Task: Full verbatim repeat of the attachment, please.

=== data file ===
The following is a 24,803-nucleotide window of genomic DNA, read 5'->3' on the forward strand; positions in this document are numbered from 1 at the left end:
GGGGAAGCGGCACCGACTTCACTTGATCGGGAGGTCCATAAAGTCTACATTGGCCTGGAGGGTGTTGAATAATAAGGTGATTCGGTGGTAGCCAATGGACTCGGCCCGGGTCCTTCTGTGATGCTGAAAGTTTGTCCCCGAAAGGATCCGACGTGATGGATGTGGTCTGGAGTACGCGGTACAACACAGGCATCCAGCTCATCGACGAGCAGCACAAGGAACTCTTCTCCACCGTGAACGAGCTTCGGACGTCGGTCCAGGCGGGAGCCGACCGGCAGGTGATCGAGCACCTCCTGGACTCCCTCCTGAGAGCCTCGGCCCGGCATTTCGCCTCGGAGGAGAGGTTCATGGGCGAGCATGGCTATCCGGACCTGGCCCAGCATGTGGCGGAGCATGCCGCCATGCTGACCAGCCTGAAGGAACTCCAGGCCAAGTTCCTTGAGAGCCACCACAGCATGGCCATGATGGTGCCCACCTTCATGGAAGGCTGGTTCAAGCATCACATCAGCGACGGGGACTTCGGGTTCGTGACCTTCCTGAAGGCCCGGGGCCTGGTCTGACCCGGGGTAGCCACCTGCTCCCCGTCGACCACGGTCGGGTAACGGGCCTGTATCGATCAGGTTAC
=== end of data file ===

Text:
The following is a 24,803-nucleotide window of genomic DNA, read 5'->3' on the forward strand; positions in this document are numbered from 1 at the left end:
GGGGAAGCGGCACCGACTTCACTTGATCGGGAGGTCCATAAAGTCTACATTGGCCTGGAGGGTGTTGAATAATAAGGTGATTCGGTGGTAGCCAATGGACTCGGCCCGGGTCCTTCTGTGATGCTGAAAGTTTGTCCCCGAAAGGATCCGACGTGATGGATGTGGTCTGGAGTACGCGGTACAACACAGGCATCCAGCTCATCGACGAGCAGCACAAGGAACTCTTCTCCACCGTGAACGAGCTTCGGACGTCGGTCCAGGCGGGAGCCGACCGGCAGGTGATCGAGCACCTCCTGGACTCCCTCCTGAGAGCCTCGGCCCGGCATTTCGCCTCGGAGGAGAGGTTCATGGGCGAGCATGGCTATCCGGACCTGGCCCAGCATGTGGCGGAGCATGCCGCCATGCTGACCAGCCTGAAGGAACTCCAGGCCAAGTTCCTTGAGAGCCACCACAGCATGGCCATGATGGTGCCCACCTTCATGGAAGGCTGGTTCAAGCATCACATCAGCGACGGGGACTTCGGGTTCGTGACCTTCCTGAAGGCCCGGGGCCTGGTCTGACCCGGGGTAGCCACCTGCTCCCCGTCGACCACGGTCGGGTAACGGGCCTGTATCGATCAGGTTAC